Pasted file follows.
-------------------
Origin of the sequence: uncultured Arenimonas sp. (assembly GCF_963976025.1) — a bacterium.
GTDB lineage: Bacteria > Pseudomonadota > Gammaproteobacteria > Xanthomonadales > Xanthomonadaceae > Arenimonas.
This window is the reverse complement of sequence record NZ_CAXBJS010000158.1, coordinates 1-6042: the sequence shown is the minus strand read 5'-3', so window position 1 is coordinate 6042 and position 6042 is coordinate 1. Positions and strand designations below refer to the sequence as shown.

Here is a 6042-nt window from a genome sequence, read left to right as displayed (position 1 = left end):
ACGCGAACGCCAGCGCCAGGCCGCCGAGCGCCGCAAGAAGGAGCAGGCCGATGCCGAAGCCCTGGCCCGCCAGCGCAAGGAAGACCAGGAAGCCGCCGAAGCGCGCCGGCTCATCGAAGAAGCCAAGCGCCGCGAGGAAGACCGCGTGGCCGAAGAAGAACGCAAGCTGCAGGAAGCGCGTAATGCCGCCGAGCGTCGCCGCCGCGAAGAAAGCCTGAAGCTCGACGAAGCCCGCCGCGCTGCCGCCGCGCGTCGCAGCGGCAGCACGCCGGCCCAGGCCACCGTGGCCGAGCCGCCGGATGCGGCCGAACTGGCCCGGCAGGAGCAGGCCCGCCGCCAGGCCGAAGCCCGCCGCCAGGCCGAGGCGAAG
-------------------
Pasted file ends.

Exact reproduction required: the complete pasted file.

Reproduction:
Origin of the sequence: uncultured Arenimonas sp. (assembly GCF_963976025.1) — a bacterium.
GTDB lineage: Bacteria > Pseudomonadota > Gammaproteobacteria > Xanthomonadales > Xanthomonadaceae > Arenimonas.
This window is the reverse complement of sequence record NZ_CAXBJS010000158.1, coordinates 1-6042: the sequence shown is the minus strand read 5'-3', so window position 1 is coordinate 6042 and position 6042 is coordinate 1. Positions and strand designations below refer to the sequence as shown.

Here is a 6042-nt window from a genome sequence, read left to right as displayed (position 1 = left end):
ACGCGAACGCCAGCGCCAGGCCGCCGAGCGCCGCAAGAAGGAGCAGGCCGATGCCGAAGCCCTGGCCCGCCAGCGCAAGGAAGACCAGGAAGCCGCCGAAGCGCGCCGGCTCATCGAAGAAGCCAAGCGCCGCGAGGAAGACCGCGTGGCCGAAGAAGAACGCAAGCTGCAGGAAGCGCGTAATGCCGCCGAGCGTCGCCGCCGCGAAGAAAGCCTGAAGCTCGACGAAGCCCGCCGCGCTGCCGCCGCGCGTCGCAGCGGCAGCACGCCGGCCCAGGCCACCGTGGCCGAGCCGCCGGATGCGGCCGAACTGGCCCGGCAGGAGCAGGCCCGCCGCCAGGCCGAAGCCCGCCGCCAGGCCGAGGCGAAG